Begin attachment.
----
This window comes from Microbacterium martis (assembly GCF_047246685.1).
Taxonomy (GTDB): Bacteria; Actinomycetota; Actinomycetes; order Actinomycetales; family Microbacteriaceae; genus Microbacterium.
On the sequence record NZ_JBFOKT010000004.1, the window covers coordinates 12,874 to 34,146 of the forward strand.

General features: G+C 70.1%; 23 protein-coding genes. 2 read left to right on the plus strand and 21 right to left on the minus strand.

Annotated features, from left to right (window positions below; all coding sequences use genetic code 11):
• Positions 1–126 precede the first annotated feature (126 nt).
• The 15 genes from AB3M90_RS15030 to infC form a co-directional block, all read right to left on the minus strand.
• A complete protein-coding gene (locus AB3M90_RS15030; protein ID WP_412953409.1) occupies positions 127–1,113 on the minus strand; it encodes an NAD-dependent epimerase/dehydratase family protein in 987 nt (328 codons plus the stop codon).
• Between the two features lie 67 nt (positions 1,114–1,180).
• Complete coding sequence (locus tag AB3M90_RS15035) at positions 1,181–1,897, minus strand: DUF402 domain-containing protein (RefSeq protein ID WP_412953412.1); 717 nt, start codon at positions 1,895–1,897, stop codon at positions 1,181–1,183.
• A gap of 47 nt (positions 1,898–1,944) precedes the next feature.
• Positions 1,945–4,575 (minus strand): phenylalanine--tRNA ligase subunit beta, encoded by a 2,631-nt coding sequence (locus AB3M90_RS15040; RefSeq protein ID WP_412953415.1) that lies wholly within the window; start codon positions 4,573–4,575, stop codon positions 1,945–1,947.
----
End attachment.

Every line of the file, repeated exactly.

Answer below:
This window comes from Microbacterium martis (assembly GCF_047246685.1).
Taxonomy (GTDB): Bacteria; Actinomycetota; Actinomycetes; order Actinomycetales; family Microbacteriaceae; genus Microbacterium.
On the sequence record NZ_JBFOKT010000004.1, the window covers coordinates 12,874 to 34,146 of the forward strand.

General features: G+C 70.1%; 23 protein-coding genes. 2 read left to right on the plus strand and 21 right to left on the minus strand.

Annotated features, from left to right (window positions below; all coding sequences use genetic code 11):
• Positions 1–126 precede the first annotated feature (126 nt).
• The 15 genes from AB3M90_RS15030 to infC form a co-directional block, all read right to left on the minus strand.
• A complete protein-coding gene (locus AB3M90_RS15030; protein ID WP_412953409.1) occupies positions 127–1,113 on the minus strand; it encodes an NAD-dependent epimerase/dehydratase family protein in 987 nt (328 codons plus the stop codon).
• Between the two features lie 67 nt (positions 1,114–1,180).
• Complete coding sequence (locus tag AB3M90_RS15035) at positions 1,181–1,897, minus strand: DUF402 domain-containing protein (RefSeq protein ID WP_412953412.1); 717 nt, start codon at positions 1,895–1,897, stop codon at positions 1,181–1,183.
• A gap of 47 nt (positions 1,898–1,944) precedes the next feature.
• Positions 1,945–4,575 (minus strand): phenylalanine--tRNA ligase subunit beta, encoded by a 2,631-nt coding sequence (locus AB3M90_RS15040; RefSeq protein ID WP_412953415.1) that lies wholly within the window; start codon positions 4,573–4,575, stop codon positions 1,945–1,947.